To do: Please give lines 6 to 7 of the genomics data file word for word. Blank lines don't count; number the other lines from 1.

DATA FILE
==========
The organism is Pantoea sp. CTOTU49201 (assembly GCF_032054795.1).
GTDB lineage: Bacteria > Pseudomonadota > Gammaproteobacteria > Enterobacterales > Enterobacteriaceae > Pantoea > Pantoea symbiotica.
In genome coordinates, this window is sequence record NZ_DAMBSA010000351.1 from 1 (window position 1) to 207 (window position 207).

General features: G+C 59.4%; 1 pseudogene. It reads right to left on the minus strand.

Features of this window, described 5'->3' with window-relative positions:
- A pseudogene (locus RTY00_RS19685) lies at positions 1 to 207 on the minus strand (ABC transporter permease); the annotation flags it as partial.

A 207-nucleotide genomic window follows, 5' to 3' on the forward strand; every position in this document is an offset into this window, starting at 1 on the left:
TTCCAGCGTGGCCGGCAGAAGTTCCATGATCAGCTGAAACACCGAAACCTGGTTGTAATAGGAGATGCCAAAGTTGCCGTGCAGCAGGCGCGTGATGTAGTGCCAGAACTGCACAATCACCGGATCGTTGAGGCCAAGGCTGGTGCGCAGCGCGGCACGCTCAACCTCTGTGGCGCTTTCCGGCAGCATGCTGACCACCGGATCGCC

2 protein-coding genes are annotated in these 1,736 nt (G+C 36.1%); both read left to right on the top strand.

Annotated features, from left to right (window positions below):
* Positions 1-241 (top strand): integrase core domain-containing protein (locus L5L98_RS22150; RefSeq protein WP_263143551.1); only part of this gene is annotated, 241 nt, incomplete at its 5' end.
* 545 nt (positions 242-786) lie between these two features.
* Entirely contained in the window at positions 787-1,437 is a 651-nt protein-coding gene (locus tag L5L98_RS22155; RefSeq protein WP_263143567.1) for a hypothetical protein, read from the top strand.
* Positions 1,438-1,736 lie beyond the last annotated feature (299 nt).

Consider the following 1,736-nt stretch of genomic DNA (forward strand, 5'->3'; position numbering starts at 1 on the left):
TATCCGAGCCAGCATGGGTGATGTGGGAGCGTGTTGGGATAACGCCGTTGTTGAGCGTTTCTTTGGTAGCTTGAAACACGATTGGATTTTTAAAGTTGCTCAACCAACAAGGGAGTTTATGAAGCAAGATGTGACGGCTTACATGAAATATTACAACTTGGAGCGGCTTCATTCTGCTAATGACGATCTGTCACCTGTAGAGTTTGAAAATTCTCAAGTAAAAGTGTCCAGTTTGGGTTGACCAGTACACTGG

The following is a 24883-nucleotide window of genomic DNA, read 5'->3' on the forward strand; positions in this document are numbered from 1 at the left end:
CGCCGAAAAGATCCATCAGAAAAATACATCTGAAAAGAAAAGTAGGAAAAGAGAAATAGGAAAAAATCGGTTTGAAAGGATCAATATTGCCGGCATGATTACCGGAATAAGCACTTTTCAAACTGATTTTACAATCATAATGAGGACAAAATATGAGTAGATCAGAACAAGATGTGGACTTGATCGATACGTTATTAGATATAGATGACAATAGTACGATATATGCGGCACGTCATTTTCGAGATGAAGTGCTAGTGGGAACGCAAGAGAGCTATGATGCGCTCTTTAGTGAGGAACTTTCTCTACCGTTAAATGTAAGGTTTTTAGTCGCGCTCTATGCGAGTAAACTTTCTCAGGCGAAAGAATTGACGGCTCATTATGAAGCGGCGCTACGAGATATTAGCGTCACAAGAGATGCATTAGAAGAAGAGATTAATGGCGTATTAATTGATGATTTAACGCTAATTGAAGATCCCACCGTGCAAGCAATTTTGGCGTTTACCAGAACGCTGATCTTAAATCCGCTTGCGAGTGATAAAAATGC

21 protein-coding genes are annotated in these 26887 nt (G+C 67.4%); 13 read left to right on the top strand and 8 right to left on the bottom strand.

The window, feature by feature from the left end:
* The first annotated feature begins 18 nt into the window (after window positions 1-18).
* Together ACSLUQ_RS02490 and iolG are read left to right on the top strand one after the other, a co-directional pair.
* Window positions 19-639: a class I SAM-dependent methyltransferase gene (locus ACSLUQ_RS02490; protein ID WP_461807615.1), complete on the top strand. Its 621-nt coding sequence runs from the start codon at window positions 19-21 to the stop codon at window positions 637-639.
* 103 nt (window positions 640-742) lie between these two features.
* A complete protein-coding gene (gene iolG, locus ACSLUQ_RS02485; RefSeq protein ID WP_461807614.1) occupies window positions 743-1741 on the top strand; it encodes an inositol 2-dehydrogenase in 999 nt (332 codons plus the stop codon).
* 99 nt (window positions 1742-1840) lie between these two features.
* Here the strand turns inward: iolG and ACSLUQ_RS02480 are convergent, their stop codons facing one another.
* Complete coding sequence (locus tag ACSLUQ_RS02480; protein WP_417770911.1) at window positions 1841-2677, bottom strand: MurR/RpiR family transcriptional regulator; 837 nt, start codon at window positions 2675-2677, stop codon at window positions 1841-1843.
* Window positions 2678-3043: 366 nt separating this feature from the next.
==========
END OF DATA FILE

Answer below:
- A pseudogene (locus RTY00_RS19685) lies at positions 1 to 207 on the minus strand (ABC transporter permease); the annotation flags it as partial.

A 207-nucleotide genomic window follows, 5' to 3' on the forward strand; every position in this document is an offset into this window, starting at 1 on the left: